A time series analysis of price formation in power markets

Date

2018-03-14

Authors

Khan, Ibrahim

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Abstract

This study examines price formation in one of the largest wholesale electricity markets in the world: the Pennsylvania Jersey Maryland Interconnection, which serves 13 states and the District of Columbia with over 60 million consumers. The contribution of this thesis is to apply a variety of time series models offered in the literature to a large data set describing a single market, allowing for a comparison of their performance as well as demonstrating their validity. A central question that drives market deregulation is if it has created efficiency gains. To formalize this notion of efficiency, we implement tests for stationarity to measure the degree of randomness over time, finding that short run volatility can result in the outcomes for these tests that are inconclusive. We explore this volatility structure using Asymmetrical Power Autoregressive Conditional Heteroskedastic (APARCH) framework which captures the asymmetric nature of price shocks, finding that this behavior is unique to electricity returns, and that APARCH offers a better modelling alternative than simpler representations. Additionally, we account for long memory given the seasonal drivers of electricity prices which are persistent using Autoregressive Fractionally Integrated Moving Averages (ARFIMA). Temperature related market drivers are further modelled using Fourier based seasonality functions which enable us to capture cycles over multiple frequencies. Lastly, we provide an application of Markov Regime Switching models to account for the possibility of multiple states. Although appealing from a theoretical perspective, we find that the increased complexity of the model does not necessarily translate to better performance over simpler non-switching alternatives. These findings highlight the importance of establishing the features of the time series before selecting an appropriate model, and motivating it with economic rationale.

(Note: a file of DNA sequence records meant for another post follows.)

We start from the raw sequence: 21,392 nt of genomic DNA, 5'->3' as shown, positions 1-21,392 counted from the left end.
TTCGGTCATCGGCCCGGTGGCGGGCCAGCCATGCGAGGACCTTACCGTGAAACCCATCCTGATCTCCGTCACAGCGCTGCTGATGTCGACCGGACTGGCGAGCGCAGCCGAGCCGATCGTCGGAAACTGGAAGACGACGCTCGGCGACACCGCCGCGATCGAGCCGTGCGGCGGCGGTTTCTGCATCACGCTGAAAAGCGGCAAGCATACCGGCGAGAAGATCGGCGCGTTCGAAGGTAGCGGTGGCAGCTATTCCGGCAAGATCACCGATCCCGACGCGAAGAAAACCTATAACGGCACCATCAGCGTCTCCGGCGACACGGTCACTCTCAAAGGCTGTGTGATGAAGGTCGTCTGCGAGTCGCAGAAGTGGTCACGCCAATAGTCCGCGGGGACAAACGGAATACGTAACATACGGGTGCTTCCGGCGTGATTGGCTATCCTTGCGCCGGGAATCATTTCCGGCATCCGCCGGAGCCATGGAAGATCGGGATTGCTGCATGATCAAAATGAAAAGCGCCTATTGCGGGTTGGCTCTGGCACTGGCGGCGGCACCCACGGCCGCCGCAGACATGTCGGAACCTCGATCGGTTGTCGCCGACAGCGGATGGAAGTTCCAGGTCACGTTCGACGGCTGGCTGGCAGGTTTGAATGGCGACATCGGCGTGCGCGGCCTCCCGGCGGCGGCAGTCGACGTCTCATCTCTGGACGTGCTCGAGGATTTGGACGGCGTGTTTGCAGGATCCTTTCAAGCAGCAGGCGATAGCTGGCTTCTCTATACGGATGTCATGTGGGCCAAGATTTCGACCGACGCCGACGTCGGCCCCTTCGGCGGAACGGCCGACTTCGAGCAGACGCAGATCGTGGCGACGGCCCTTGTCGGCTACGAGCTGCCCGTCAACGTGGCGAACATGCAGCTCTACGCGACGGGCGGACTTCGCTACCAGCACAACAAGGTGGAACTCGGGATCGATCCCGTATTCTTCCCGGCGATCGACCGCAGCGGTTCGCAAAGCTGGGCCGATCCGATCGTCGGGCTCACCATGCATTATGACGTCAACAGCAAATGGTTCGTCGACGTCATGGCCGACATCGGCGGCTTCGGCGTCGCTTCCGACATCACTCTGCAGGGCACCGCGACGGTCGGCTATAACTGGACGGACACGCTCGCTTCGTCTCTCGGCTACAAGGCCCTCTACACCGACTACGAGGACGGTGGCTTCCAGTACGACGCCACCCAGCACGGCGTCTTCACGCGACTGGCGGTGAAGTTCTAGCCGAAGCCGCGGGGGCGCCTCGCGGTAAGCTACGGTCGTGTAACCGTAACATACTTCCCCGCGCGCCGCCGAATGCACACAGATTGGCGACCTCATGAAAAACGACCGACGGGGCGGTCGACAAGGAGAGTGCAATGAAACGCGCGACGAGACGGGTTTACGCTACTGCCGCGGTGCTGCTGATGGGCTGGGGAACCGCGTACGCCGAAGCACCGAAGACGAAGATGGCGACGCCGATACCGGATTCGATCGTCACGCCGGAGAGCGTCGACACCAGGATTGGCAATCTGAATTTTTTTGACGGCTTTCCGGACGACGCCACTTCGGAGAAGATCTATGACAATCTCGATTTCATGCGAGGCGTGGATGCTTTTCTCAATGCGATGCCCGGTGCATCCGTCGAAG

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Keywords

Time Series, Electricity, Econometrics, Volatility, Power, Seasonality, Regime Switching, Risk, Model Validation

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